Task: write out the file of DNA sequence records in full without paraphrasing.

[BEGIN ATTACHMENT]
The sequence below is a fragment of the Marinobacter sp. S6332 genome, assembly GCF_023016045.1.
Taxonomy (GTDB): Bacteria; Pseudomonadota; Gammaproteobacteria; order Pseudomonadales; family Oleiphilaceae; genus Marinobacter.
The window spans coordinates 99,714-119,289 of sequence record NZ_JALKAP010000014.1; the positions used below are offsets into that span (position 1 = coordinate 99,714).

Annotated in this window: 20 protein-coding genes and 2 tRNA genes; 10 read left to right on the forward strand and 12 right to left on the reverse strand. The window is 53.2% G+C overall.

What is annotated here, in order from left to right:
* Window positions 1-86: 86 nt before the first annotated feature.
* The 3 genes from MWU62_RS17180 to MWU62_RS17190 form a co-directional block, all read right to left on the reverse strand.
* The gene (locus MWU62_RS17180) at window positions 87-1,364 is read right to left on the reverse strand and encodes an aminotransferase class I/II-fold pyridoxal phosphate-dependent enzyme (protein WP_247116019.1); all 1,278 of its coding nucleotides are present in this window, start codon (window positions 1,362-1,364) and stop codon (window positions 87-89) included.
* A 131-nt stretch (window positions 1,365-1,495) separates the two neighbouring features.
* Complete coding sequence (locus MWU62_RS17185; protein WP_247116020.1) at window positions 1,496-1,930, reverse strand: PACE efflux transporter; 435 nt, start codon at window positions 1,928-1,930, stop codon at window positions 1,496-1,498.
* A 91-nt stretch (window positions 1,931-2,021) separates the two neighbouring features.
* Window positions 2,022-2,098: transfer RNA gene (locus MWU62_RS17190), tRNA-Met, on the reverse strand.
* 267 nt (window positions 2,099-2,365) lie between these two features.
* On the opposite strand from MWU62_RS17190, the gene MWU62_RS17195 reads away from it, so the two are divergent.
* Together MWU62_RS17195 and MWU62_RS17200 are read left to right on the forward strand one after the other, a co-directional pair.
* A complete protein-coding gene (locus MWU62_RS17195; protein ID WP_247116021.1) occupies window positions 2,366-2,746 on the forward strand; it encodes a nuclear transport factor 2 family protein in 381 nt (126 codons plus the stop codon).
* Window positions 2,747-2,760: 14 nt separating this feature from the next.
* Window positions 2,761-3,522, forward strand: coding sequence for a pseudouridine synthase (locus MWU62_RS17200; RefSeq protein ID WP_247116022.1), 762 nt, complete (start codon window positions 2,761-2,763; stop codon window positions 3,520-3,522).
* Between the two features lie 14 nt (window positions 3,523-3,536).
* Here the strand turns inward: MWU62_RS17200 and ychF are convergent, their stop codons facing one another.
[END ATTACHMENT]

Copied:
The sequence below is a fragment of the Marinobacter sp. S6332 genome, assembly GCF_023016045.1.
Taxonomy (GTDB): Bacteria; Pseudomonadota; Gammaproteobacteria; order Pseudomonadales; family Oleiphilaceae; genus Marinobacter.
The window spans coordinates 99,714-119,289 of sequence record NZ_JALKAP010000014.1; the positions used below are offsets into that span (position 1 = coordinate 99,714).

Annotated in this window: 20 protein-coding genes and 2 tRNA genes; 10 read left to right on the forward strand and 12 right to left on the reverse strand. The window is 53.2% G+C overall.

What is annotated here, in order from left to right:
* Window positions 1-86: 86 nt before the first annotated feature.
* The 3 genes from MWU62_RS17180 to MWU62_RS17190 form a co-directional block, all read right to left on the reverse strand.
* The gene (locus MWU62_RS17180) at window positions 87-1,364 is read right to left on the reverse strand and encodes an aminotransferase class I/II-fold pyridoxal phosphate-dependent enzyme (protein WP_247116019.1); all 1,278 of its coding nucleotides are present in this window, start codon (window positions 1,362-1,364) and stop codon (window positions 87-89) included.
* A 131-nt stretch (window positions 1,365-1,495) separates the two neighbouring features.
* Complete coding sequence (locus MWU62_RS17185; protein WP_247116020.1) at window positions 1,496-1,930, reverse strand: PACE efflux transporter; 435 nt, start codon at window positions 1,928-1,930, stop codon at window positions 1,496-1,498.
* A 91-nt stretch (window positions 1,931-2,021) separates the two neighbouring features.
* Window positions 2,022-2,098: transfer RNA gene (locus MWU62_RS17190), tRNA-Met, on the reverse strand.
* 267 nt (window positions 2,099-2,365) lie between these two features.
* On the opposite strand from MWU62_RS17190, the gene MWU62_RS17195 reads away from it, so the two are divergent.
* Together MWU62_RS17195 and MWU62_RS17200 are read left to right on the forward strand one after the other, a co-directional pair.
* A complete protein-coding gene (locus MWU62_RS17195; protein ID WP_247116021.1) occupies window positions 2,366-2,746 on the forward strand; it encodes a nuclear transport factor 2 family protein in 381 nt (126 codons plus the stop codon).
* Window positions 2,747-2,760: 14 nt separating this feature from the next.
* Window positions 2,761-3,522, forward strand: coding sequence for a pseudouridine synthase (locus MWU62_RS17200; RefSeq protein ID WP_247116022.1), 762 nt, complete (start codon window positions 2,761-2,763; stop codon window positions 3,520-3,522).
* Between the two features lie 14 nt (window positions 3,523-3,536).
* Here the strand turns inward: MWU62_RS17200 and ychF are convergent, their stop codons facing one another.